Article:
First Amendment of the Constitution of India

The Constitution (First Amendment) Act, 1951, enacted in 1951, made several changes to the Fundamental Rights provisions of the Indian constitution. It provided means to restrict freedom of speech and expression, validation of zamindari abolition laws, and clarified that the right to equality does not bar the enactment of laws which provide "special consideration" for weaker sections of society.

The formal title of the amendment is the Constitution (First Amendment) Act, 1951. It was moved by the then Prime Minister of India, Jawaharlal Nehru, on 10 May 1951 and enacted by Parliament on 18 June 1951.[1]

This Amendment set the precedent of amending the Constitution to overcome judicial judgements impeding fulfilment of the government's perceived responsibilities to particular policies and programmes.

Freedom of speechEdit

In 1950, a weekly journal in English, Cross Roads, published by Romesh Thapar, was banned by Madras State for publishing views critical of Nehruvian policy. Romesh Thapar then sued Madras State in the Supreme Court of India, leading to the landmark judgment in Romesh Thappar vs The State Of Madras on 26 May 1950. [2]

The tussle to censor media also continued when, in response to severe criticism in the press about its response to the refugee influx in West Bengal and extra-judicial killings of communist activists in Madras, the government felt the need to restrict media.[3]

In 1951, as a result of all this, the Nehru administration made a provision limiting Article 19(1)(a) of Constitution of India against "abuse of freedom of speech and expression".[4]

Some courts had held the citizen's right to freedom of speech and expression guaranteed by Article 19(1)(a) of the Constitution of India to be so comprehensive as not to render a person culpable even if he advocates murder and other crimes of violence.[5] The Congress government noted that in other countries with written constitutions, freedom of speech and of the press is not regarded as debarring the State from punishing or preventing abuse of this freedom. [1] The opposition disagreed, reminding parliament of First Amendment to the United States Constitution where State was barred from curbing fundamental freedom that formed the essence of democracy. Furthermore, it warned that restricting Freedom of Speech would lead to abuse by The State and drastically impact the democratic freedom of citizens. The majority government of Congress ignored the opposition's concerns. [6]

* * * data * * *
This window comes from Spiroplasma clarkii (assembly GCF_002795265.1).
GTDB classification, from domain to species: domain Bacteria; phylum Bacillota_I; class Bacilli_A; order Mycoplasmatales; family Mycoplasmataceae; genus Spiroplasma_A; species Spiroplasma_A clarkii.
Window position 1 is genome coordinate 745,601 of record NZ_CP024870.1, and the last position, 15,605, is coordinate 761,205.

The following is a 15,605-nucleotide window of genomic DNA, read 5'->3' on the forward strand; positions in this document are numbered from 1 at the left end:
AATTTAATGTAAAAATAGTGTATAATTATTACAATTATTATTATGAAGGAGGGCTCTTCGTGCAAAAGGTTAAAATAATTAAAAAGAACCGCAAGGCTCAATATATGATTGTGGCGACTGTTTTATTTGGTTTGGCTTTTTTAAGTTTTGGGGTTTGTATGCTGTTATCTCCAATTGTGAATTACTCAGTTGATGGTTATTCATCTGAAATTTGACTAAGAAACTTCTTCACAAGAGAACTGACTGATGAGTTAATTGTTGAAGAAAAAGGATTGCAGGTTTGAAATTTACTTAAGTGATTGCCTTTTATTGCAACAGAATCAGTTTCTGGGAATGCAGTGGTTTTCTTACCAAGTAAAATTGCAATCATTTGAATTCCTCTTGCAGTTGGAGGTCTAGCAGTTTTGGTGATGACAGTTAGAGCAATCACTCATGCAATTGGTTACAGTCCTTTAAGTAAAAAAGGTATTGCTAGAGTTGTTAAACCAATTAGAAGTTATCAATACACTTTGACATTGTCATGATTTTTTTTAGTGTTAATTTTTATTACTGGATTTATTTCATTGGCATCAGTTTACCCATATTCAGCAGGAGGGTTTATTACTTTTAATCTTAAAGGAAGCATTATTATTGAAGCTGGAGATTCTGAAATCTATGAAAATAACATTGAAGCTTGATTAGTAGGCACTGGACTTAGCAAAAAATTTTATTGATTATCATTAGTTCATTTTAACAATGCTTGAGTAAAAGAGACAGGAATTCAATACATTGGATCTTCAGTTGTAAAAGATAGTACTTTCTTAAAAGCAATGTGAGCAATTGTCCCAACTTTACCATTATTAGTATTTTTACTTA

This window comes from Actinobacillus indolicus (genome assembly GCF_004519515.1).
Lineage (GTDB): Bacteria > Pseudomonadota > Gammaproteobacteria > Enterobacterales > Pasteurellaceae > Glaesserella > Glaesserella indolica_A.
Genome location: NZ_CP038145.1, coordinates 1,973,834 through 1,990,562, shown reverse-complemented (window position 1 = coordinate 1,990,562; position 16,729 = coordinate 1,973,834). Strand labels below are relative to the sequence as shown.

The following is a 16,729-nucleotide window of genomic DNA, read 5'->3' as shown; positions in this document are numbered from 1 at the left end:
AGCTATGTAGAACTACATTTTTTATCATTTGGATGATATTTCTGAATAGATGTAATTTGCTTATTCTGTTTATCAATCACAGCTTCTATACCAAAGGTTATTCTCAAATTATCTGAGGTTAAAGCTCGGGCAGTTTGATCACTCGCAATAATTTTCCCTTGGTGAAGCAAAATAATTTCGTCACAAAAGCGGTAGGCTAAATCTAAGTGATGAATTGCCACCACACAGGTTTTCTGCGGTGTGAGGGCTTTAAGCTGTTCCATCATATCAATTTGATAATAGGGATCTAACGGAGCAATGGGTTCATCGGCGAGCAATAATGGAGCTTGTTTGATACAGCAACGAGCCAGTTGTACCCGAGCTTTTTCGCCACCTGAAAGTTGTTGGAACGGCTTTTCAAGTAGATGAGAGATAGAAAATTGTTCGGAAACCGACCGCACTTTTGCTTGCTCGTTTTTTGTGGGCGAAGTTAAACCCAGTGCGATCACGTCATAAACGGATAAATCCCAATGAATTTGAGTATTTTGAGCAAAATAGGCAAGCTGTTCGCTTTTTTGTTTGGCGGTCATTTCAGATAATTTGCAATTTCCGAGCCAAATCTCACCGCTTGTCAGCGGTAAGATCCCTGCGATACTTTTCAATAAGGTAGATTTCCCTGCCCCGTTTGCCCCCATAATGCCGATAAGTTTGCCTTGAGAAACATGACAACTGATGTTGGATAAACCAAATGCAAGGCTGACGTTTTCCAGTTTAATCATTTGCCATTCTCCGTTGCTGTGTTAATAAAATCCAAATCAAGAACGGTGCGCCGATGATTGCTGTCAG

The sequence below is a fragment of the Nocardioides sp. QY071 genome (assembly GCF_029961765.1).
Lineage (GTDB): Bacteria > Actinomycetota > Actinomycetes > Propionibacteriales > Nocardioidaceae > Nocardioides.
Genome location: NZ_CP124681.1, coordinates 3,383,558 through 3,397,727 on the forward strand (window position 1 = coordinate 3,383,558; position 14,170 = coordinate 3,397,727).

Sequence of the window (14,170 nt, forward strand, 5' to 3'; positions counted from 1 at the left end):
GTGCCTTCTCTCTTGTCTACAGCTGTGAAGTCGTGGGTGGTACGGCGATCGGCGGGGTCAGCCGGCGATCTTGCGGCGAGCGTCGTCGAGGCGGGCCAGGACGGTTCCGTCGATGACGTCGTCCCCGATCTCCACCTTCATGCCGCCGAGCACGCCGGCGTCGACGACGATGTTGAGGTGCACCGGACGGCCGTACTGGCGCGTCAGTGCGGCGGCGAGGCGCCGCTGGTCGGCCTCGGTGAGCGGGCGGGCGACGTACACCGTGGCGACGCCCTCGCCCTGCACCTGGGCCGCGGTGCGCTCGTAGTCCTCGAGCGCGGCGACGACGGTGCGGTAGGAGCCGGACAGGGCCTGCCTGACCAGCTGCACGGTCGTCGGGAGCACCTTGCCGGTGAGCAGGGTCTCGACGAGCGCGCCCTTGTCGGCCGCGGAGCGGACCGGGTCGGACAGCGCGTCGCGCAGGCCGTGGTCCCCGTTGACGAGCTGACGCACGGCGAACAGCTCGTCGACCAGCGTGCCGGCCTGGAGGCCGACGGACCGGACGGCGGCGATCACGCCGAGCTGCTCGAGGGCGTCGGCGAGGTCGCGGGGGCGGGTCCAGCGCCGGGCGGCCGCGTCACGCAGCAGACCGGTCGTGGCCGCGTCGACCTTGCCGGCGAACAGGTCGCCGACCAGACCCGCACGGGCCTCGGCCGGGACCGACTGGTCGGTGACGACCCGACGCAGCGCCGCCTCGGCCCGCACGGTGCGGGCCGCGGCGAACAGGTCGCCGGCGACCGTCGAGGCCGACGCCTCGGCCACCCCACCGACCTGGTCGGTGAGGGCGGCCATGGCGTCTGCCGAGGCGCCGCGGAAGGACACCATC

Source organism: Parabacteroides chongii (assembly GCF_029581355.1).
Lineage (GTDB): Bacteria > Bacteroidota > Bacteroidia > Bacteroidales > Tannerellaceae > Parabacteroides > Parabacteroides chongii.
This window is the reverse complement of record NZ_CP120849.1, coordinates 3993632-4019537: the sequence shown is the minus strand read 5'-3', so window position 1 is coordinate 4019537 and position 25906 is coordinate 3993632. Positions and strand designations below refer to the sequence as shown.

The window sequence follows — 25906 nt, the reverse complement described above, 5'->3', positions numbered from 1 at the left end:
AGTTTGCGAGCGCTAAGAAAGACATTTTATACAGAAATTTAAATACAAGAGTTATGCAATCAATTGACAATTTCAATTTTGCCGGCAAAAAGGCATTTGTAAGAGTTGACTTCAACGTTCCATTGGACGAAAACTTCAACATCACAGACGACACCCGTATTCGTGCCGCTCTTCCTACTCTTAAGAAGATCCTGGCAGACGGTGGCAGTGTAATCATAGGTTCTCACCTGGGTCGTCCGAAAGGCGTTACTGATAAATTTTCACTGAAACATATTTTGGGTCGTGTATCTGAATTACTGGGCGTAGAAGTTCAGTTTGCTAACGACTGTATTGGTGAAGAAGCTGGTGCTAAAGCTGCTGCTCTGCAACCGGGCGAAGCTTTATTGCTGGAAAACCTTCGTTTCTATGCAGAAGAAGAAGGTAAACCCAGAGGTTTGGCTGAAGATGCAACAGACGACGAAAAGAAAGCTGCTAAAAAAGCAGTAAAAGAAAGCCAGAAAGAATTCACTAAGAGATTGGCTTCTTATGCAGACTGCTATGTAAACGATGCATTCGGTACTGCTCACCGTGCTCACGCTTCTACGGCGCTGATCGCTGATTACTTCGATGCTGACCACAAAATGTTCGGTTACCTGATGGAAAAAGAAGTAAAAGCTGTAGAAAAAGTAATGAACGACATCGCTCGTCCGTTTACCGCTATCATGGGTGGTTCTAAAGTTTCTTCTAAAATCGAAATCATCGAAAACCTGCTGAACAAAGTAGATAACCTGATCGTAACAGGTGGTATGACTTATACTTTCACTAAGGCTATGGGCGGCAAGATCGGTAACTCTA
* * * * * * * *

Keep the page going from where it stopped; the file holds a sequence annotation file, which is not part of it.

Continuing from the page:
Freedom of tradeEdit

The right of citizens of India to practice any profession or to carry on any occupation, trade or business conferred by article 19(1)(g) is subject to reasonable restrictions which the laws of the State may impose "in the interests of general public". While the words cited are comprehensive enough to cover any scheme of nationalisation, it was thought desirable to place the matter beyond doubt by a clarificatory addition to article 19(6).[1]

Upholding land reformsEdit

The Parliament of India noted that validity of agrarian reform measures passed by the State Legislatures had, in spite of the provisions of clauses (4) and (6) of article 31, formed the subject-matter of dilatory litigation, as a result of which the implementation of these important measures, affecting large numbers of people, had been held up. Accordingly, a new article 31A was introduced to uphold such measures in the future. Further, another new article 31B, with retrospective effect, was introduced to validate 13 enactments relating to zamindari abolition.[1]


It is laid down in Article 46 as a Directive Principle of State Policy that the State should promote with special care the educational and economic interests of the weaker sections of the people and protect them from social injustice. In order that any special provision that the State may make for the educational, economic or social advancement of any backward class of citizens may not be challenged on the ground of being discriminatory, article 15(3) was suitably amplified.[1]


Jawaharlal Nehru encouraged the Parliament of India to pass the amendment in response to State of Madras v. Champakam Dorairajan, which went before the Madras High Court and then the Supreme Court of India. In that case, a Brahmin woman in Madras challenged the state's Communal General Order, which established caste quotas in government-supported medical and engineering schools, on the grounds that it denied her equality under the law; both courts had upheld her petition.[7]


Syama Prasad Mookerjee opposed the amendment for curtailing freedom of speech expressly conceded that Parliament has the power to make the aforesaid amendment.[8]

Other amendmentsEdit

Certain amendments in respect of articles dealing with the convening and proroguing of the sessions of Parliament were also incorporated in the Act. So also a few minor amendments in respect of articles 341, 342, 372, and 376.[1]

See alsoEdit

  • Sixteen Stormy Days, Book written by historian Tripurdaman Singh on first amendment of constitution of India


  1. ^ a b c d e f Full text of First Amendment
  2. ^ "Romesh Thappar vs The State Of Madras on 26 May, 1950". Retrieved 14 January 2014.
  3. ^ "When Nehru put the 'Constitution in danger'".
  4. ^ "Half a century of ideas". Indian Express. 25 October 2009. Retrieved 14 January 2014.
  5. ^ "Shaila Bala Devi vs The Chief Secretary To The State Of Bihar on 13 October, 1950".
  6. ^ "When Nehru put the 'Constitution in danger'".
  7. ^ Hasan, Zoya; Sridharan, Eswaran; Sudarshan, R. (2005), India's living constitution: ideas, practices, controversies, Anthem South Asian studies, Anthem Press, p. 321, ISBN 978-1-84331-137-9
  8. ^ Khanna, Hans Raj (2008), Making of India's Constitution (2nd ed.), Eastern Book Company, p. 224, ISBN 978-81-7012-108-4

External linksEdit